Source: The Independent/UK
Mohamed al-Zawahiri, younger brother of Osama bin Laden’s successor, Ayman, made a particularly intriguing statement in Cairo last month. Talking to that wonderful French institution Le Journal du Dimanche about Mali, he asked the paper to warn France “and to call on reasonable French people and wise men not to fall into the same trap as the Americans. France is held responsible for having occupied a Muslim country. She has declared war on Islam.” No clearer warning could France have received. And sure enough, one day later, suicide bombers attacked occupied Gao, while, exactly 10 days later, France lost its second soldier in Mali, shot dead by rebels in a battle in the Ifoghas mountain range. That’s where, according to the tired old rhetoric of President Hollande, there had been a battle with “terrorists” who were “holed up” in the area during an operation which was “in its last phase”. The phraseology is as wearying – you could listen to the same old wording in almost every US pronouncement during the Iraqi war – as is the West’s incomprehension of the new al-Qa’ida.
Only Baroness Orczy’s Scarlet Pimpernel could match this. “They seek him here, they seek him there, those Frenchies seek him everywhere …” But who, exactly? The leader of which particular groupuscule of al-Qa’ida-inspired gunmen in Mali? Indeed, our lords and masters seem to have not the slightest idea who they are talking about. A few weeks ago, when many of us didn’t even known the name of the Malian capital – admit it, O readers – we were all under the impression that al-Qa’ida’s resurgence was in Iraq, where it’s back to almost daily suicide bombing against Shias.
Then out came “al-Qa’ida scholar” (as his publishers call him) Gregory Johnsen with a book entitled The Last Refuge: Yemen, Al-Qaeda and the Battle for Arabia. Yes, folks, it was the Queen of Sheba’s ancient kingdom that had lured the hard guys; the book had not a single reference to Mali. And then – blow us all down – it turned out that the dodgy lads of al-Qa’ida were in northern Syria (see La Clinton and our own plucky little Foreign Secretary). Needless to say, we were back in Mali again on 12 February, when al-Qa’ida in the Arabian Peninsula (headquarters supposedly Yemen, remember) were calling for jihad in Mali against the “crusaders”. Well, at least al-Qaida had narrowed down one of the European nations which really did participate in the original Crusades. The Western press, as usual, generally went along with this nonsensical narrative, quoting the usual mountebank “terrorist” specialists in London, Paris and all places West.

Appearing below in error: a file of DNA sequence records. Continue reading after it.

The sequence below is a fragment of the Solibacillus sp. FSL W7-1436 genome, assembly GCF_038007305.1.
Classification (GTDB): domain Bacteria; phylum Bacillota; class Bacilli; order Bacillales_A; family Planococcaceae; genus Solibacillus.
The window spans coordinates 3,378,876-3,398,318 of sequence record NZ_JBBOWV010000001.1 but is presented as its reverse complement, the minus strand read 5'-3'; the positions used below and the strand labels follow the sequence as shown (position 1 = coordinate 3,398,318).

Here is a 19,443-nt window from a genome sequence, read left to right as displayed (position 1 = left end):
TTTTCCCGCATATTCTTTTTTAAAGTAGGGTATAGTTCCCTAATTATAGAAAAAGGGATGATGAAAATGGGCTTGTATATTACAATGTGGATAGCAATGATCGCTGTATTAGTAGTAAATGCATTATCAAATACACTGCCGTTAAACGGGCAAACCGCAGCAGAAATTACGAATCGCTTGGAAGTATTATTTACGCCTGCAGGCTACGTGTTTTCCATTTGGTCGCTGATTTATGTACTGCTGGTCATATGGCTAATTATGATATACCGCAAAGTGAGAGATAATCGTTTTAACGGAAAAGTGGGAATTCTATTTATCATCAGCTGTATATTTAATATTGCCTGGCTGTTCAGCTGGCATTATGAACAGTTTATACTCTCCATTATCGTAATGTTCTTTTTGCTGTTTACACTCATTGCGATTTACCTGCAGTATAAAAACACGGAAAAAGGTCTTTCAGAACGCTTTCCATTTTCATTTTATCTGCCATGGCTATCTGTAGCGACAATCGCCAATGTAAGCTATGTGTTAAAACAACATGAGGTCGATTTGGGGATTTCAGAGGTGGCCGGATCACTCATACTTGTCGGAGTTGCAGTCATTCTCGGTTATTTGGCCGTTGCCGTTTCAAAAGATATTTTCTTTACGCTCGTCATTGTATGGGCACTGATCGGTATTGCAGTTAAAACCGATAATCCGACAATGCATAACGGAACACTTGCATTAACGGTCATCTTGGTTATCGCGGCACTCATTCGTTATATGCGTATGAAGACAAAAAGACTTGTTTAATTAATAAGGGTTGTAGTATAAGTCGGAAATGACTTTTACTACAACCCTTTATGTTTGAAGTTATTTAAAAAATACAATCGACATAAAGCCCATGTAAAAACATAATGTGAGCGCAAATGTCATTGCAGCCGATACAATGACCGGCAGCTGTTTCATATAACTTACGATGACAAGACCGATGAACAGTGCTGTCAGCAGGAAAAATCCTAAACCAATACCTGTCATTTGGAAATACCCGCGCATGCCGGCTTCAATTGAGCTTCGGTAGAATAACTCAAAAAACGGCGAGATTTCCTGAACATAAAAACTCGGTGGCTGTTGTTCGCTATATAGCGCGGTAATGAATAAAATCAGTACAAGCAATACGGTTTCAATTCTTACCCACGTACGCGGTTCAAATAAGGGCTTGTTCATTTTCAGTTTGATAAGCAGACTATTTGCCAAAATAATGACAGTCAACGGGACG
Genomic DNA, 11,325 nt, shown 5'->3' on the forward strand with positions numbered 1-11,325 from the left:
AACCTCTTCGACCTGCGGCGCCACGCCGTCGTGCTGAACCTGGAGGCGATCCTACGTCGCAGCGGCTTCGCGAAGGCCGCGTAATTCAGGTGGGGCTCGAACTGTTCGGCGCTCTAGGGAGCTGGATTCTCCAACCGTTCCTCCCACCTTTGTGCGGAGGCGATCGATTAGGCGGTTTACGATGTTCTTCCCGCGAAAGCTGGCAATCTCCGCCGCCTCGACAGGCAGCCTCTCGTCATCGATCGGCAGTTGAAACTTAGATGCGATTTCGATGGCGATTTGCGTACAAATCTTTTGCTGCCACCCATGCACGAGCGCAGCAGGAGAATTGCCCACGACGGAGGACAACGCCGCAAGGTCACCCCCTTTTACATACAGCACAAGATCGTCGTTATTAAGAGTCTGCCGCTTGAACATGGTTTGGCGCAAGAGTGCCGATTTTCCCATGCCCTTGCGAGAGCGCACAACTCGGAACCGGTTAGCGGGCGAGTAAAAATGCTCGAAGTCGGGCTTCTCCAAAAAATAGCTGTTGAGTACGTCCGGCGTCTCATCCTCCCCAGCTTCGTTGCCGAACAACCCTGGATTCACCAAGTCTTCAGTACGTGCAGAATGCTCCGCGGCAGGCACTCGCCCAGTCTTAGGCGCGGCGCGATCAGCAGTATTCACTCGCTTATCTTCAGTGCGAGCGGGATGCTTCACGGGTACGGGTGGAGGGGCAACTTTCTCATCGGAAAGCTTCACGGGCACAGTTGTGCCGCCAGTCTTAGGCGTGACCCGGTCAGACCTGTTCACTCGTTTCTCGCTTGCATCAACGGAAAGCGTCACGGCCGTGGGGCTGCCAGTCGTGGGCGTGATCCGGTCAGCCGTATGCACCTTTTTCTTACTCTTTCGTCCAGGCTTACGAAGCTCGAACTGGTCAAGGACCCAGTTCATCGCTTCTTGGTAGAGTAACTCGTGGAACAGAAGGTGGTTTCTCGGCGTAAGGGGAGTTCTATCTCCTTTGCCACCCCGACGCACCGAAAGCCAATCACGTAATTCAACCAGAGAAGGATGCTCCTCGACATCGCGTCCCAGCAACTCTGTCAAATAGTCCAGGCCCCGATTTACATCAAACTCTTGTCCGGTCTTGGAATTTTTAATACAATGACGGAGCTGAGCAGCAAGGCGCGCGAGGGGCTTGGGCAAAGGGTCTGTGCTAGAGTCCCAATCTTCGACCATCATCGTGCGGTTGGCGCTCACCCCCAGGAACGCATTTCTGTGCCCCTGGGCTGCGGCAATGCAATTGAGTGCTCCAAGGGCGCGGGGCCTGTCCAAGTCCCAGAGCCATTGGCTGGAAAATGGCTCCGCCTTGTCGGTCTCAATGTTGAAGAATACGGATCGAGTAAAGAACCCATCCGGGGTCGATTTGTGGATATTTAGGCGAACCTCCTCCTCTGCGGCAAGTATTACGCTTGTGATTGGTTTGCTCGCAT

Thank heavens, then, that we have Arab writers such as Abdel Bari Atwan – who knew the real Bin Laden better than any other journalist – with his volume After Bin Laden: Al-Qa’ida, the Next Generation. Atwan – admission: an old friend of mine –has structured exactly how al-Qa’ida metamorphosed after Bin Laden’s execution and recalled how in 2005 he received by email a document entitled “Al-Qa’ida’s strategy to 2020”, which contained seven “stages” towards a world Islamic caliphate.